It is said that the Austrians are a clever people for they have convinced the world that Hitler was German and that Beethoven was Austrian. This observation can be expanded to iconoclastic leaders in general. They enter history from the outside; from the margins of the dominant culture. Consider that Alexander was a Macedonian and not a Greek, that Genghis Khan was a Mongol and not Chinese, that Napoleon was Corsican and not French (he didn’t even speak French until age twelve), and that Stalin was a Georgian and not Russian. Thinking and acting outside the box is expedited when one’s origins are also outside the box.
What might also be clear from the aforementioned list is that iconoclastic leaders aren’t “nice” people. They impose transformation by sheer power of will. They are remembered more for their wars than for their legacies as change agents. They are subject to the tragic dynamic expressed in the adage that “revolutions eat their own children.” This might lead one to write off the iconoclast as a dangerous and unstable leadership type, until one considers that our own founding fathers were iconoclasts. If they were only out to free America from British rule they would have rebelled and our fight with the British would have been known merely as a war for independence. Ours was truly an American Revolution, spearheaded by the most iconoclastic of the revolutionaries, Thomas Paine (an immigrant from Scotland and militantly atheist). His early and vociferous advocacy of a vision of a new nation was articulated in Common Sense and other writings that shifted the entire debate over the colonies’ status from petition and protest, to independence and revolution. It was then left to other more moderate iconoclasts, like Jefferson, Franklin, Hamilton, Madison and Jay to complete the dialectical process and synthesize a new nation. The firebrand Thomas Paine was eventually marginalized by the nation-builders, and would later turn up in France to help drive their revolution, nearly losing his life to the guillotine in the process.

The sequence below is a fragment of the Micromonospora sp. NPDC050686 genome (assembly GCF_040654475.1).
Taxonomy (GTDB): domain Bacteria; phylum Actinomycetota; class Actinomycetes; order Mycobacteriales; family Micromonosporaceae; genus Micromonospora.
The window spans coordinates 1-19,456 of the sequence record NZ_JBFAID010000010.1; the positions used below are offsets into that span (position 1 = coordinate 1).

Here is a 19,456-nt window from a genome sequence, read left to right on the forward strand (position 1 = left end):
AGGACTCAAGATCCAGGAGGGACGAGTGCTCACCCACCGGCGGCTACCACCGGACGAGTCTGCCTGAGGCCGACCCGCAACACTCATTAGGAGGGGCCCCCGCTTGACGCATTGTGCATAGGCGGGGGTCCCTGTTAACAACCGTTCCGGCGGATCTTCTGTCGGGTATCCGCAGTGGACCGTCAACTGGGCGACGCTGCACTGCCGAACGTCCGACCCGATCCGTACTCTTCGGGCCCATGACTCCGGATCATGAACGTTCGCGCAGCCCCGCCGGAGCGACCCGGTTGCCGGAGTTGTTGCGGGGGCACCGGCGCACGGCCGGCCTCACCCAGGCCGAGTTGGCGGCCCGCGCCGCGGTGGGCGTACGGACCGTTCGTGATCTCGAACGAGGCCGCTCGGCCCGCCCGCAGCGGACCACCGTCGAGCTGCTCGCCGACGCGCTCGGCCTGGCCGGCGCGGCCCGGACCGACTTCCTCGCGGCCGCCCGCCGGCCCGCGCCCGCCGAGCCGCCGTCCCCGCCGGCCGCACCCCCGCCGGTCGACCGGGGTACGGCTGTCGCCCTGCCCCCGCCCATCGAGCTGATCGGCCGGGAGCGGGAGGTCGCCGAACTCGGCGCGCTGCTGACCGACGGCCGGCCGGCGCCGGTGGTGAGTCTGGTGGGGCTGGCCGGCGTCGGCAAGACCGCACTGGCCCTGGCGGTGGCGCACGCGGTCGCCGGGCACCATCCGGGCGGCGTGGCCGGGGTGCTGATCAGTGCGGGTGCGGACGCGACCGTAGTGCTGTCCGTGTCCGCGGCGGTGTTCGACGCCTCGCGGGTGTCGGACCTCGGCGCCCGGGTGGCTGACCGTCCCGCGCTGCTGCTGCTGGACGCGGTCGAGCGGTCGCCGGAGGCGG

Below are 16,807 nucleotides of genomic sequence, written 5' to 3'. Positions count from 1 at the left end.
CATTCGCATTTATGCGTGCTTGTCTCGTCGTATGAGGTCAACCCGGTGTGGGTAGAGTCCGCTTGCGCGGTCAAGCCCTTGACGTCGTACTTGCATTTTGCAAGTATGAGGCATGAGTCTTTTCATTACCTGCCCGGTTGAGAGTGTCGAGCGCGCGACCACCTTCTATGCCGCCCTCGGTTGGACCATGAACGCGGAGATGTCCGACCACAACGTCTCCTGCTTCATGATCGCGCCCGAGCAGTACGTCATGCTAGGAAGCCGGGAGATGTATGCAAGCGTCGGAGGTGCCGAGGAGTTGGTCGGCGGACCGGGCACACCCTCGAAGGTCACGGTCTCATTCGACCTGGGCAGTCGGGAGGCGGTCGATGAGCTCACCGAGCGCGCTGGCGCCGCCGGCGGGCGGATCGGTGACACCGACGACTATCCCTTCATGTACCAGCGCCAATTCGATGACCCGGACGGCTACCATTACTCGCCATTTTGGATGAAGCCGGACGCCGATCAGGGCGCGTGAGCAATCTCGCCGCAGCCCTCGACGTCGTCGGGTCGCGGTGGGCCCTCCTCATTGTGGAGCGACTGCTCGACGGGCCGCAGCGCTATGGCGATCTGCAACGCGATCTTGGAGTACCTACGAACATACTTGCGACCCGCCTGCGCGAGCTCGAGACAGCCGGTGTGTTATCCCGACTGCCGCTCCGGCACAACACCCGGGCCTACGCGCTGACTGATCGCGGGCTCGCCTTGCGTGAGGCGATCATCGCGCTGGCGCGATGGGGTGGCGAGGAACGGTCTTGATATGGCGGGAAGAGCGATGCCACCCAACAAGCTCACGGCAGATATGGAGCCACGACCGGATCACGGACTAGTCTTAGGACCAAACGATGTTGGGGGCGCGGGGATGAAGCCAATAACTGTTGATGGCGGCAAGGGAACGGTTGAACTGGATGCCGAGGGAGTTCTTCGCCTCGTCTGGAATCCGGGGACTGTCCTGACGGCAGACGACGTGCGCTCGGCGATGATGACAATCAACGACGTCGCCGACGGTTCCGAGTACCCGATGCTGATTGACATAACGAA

While the iconoclastic leader is toxic to the prevailing organizational or social order, an iconoclastic strain in one’s temperament portfolio can make for an effective change agent. To invoke a Darwinian metaphor, they are the mutant genes that occasionally produce new and more viable species. The iconoclast is better at envisioning and commanding than in consolidating and governing. Thus the dialectical tension persists between the revolutionary iconoclast, and the caretaker bureaucrat (bureaucracy being the “routinization of charisma” according to Weber). Like Moses, the iconoclast can take a people to the Promised Land, but they can’t seem to enter it themselves.
About the author:
Dr. Timothy Dolan is the former Director of the Master in Management Program at Southern Oregon University; the first integrated interdisciplinary graduate management program offered by a regional institution of higher learning in the nation. He received both his MA and Ph.D. in Political Science (International Relations Methodology and Public Policy/Futures Studies) from the University of Hawaii. His BA is from San Diego State University in Political Science. Dr. Dolan is also a certified facilitator for the FranklinCovey 7 Habits of Highly Effective People seminar. He is now an entrepreneur developing a line of exoskeletalwear that he hopes to license to a major sports apparel manufacturer.
*Image courtesy of Grant Cockrane/FreeDigitalPhotos.net
The Gordian Knot - Thinking Outside the Box
One of the glaring flaws in the Oliver Stone movie, Alexander, was the omission of any reference to young Alexander and the Gordian Knot. For those not familiar with this classical episode in the legend of Alexander the Great, there existed in ancient Greece an immense tangle of tightly bound cord known as the Gordian Knot. The legend of the knot prophesized that whoever could unloosen the knotDr. Timothy Dolan Articles